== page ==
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Training a Horse

My father lives in the suburbs of Salt Lake City, Utah, and has for the last 12 years or so. He has always been a handy man and enjoys building.

In the last eight or nine years he has slowly picked up a hobby that now almost engulfs him. He raises horses. First he started with a property, then more property, then a barn and a horse. Then two horses, and now he gives lessons to the neighborhood. He loves it.
With that life experience, I was reading through Seth Godin’s blog, and read his article The open road. He talks about some time he spend in India. He was being driven on a trip more than eight hours long. He noted what I saw on my way to work today….people love to pass. In his situation it was, as he put it, “death-defying horror…” so it was much more intense than my five minute commute to school, but the principle was the same. His driver sped up to pass as long as there was someone in front of him. The driver needed that competition to speed up. When on the road by himself, the driver actually slowed down.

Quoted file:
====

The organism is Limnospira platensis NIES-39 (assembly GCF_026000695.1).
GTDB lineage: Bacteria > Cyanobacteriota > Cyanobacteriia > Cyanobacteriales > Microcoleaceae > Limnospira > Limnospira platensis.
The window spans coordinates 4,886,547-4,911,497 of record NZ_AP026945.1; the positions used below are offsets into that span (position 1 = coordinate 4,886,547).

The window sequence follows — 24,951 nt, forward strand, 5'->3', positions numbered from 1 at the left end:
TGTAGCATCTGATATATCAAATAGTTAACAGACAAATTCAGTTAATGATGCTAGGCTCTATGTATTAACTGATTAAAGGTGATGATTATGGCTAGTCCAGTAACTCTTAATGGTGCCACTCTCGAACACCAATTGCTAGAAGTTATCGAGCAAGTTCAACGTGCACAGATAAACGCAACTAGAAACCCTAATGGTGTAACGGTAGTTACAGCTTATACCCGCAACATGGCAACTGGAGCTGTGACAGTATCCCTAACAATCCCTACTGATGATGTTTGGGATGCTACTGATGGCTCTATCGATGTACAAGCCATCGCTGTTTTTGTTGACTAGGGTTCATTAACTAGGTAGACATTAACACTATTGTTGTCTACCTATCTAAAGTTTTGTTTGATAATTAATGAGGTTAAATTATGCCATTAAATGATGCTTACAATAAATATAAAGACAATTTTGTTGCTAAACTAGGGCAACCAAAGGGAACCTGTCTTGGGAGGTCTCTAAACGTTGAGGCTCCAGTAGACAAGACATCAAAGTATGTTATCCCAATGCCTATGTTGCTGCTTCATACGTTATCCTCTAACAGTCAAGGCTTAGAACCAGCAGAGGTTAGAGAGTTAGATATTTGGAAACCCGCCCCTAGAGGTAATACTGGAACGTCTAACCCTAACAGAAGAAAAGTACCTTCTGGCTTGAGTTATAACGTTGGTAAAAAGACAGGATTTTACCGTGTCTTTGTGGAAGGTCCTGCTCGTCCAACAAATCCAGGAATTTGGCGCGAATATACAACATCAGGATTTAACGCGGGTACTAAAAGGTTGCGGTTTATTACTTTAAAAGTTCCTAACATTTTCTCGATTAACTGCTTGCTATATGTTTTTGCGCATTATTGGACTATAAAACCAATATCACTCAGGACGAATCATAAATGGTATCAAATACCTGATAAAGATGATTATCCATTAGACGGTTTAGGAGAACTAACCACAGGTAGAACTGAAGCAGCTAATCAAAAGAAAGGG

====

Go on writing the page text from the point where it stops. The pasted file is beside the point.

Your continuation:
How often do we see that? I was a Driver License Examiner for nine years and taught the Defensive driving course. In our course materials it said that 70% of drivers feel that they are better than half of the drivers on the road. He who passes us is a jerk and he who slows us down is an idiot. If everyone is better than half of us, then we have a serious ego problem. It’s mathmatically impossible.
Back to the Horses. My father’s second horse is a decendant of Seattle Slew, the only undefeated triple crown winner. He read up all about horse racing. What to feed them, how hard to work them, how much rest they need.
Most of what my father told me was lost to memory, but there was one major point that he made that hit home to me. He said that when horses run, they chase. A horse runs faster for longer if it is staring down the horse in front of it. If you want to truly train a horse to go fast, my father said, you have to give it a target to beat, in his case another horse.
Anyway I am going on and on here, but the point is the same as what Seth Godin was pointing out today. It is human nature, indeed it is the nature of life, to see a challenge and beat it. Pass the car, beat the horse, race your brother home from school, see who can get to sleep first. Adversity is everything. Without it we are not race horses, we are placed out to pasture!
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